For us, the second school of thought seemed to make the most sense. Not only are we on a budget, we like the idea of traveling more lightly. What was stored in the basement would have fit nicely into a 40 ft. container. But we decided to bring only those items that either had sentimental value to us or were things that we could use but, perhaps, couldn’t get in Costa Rica. We ended up shipping 13 large boxes.
Before we left for Baltimore, I researched shipping companies. The only ones I knew of here in Costa Rica shipped full containers – either 20 ft. or 40 ft. I found out that there is something referred to LCS – less than container shipping. Those were the companies I focused on.
I looked at companies like UPS and Federal Express but they seemed too expensive. In the end, the following are the companies to which I narrowed down my research and from which I requested price quotes:
- UBox Worldwide: Their website states, “Whether you are moving to Costa Rica for work, or are a returning citizen, we make shipping to port cities in Costa Rica easy and worry free. Our service is warehouse to warehouse. This means that you deliver to one of our 26 drop off warehouses in the United States, Canada or Puerto Rico and pick up at the local warehouse in your destination city. This method of shipping saves you money. Pick up at your residence and door delivery can sometimes be arranged at additional costs.”
Note: Their price does not include transportation/logistics from the arrival port in Costa Rica, clearing your cargo through customs, or customs duty or taxes. This option had the most unknowns for us on the Costa Rica end of the process.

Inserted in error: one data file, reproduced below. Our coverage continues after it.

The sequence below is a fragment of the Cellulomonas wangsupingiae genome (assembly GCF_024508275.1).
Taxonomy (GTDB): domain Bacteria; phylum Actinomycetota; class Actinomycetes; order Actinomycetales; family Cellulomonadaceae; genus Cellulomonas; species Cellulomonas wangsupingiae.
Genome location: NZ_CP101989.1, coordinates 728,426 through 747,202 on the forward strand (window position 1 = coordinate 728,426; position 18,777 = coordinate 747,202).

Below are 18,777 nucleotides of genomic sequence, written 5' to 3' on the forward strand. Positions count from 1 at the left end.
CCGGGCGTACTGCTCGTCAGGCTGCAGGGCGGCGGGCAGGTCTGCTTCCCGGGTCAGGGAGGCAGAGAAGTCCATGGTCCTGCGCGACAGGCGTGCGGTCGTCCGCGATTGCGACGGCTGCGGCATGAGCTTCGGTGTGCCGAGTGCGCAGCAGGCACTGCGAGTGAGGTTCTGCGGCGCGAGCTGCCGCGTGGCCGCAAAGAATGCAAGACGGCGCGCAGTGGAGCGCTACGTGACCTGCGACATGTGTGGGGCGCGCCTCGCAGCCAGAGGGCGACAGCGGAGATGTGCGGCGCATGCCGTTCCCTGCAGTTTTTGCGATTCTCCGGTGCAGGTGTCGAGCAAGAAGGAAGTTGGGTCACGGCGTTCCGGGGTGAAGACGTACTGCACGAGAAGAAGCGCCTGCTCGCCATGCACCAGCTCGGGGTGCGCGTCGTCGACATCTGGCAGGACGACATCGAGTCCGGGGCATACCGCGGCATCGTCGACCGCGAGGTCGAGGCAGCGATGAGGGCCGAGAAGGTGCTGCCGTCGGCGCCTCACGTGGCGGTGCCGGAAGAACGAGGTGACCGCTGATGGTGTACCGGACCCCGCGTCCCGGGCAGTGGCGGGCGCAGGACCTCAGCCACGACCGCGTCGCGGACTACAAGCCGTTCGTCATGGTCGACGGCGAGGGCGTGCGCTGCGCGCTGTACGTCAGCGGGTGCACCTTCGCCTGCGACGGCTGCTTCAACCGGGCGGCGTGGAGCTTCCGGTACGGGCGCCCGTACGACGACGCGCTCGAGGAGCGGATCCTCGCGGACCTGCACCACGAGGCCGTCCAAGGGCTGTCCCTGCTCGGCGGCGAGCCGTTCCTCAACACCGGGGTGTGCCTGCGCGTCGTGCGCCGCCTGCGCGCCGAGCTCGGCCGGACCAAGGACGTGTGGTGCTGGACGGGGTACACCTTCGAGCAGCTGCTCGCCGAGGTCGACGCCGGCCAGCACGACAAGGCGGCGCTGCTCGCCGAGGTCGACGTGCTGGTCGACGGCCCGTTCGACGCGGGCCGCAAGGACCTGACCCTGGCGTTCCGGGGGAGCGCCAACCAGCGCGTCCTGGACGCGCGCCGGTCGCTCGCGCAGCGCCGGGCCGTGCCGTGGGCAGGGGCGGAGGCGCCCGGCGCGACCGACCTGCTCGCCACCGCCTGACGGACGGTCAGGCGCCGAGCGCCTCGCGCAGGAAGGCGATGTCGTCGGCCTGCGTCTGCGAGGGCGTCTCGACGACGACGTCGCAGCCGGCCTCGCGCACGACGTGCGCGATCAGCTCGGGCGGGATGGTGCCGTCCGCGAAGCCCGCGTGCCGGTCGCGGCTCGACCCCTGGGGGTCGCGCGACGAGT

- International Sea & Air Shipping: They offered the option of Door to Door service, Door to Port service, and Port to Door service which are priced separately and include specific itemized services.
- N.V.O.C.C. LCL Ocean Consolidations to Costa Rica: They can pick up any size box from a residence or from a business address and also deliver the cargo overseas. You can ship as many boxes as you like. They charge by the total volume of your cargo once it is palletized or crated. They have a 25 to 45 day transit time and sail weekly to Costa Rica.
Note: This was, by far, the most expensive option we found among the LCL shippers.
Our friends had used ABC movers and highly recommended them. Their website states that they are a full service company and strive to make international movers as easy as possible. They will come to your home to evaluate your needs, provide you with packing materials, and even pack and unpack for you. “Ocean shipping rates are based on the cubic volume of the shipment because you are paying for the space your shipment takes up in the container. So, to get an accurate rate quote you will need to know the L” x W” x H” of each box. Multiply the L” x W” x H” and divide by 1728 to get the cubic foot volume of each box and add the sums together for the total cubic volume.”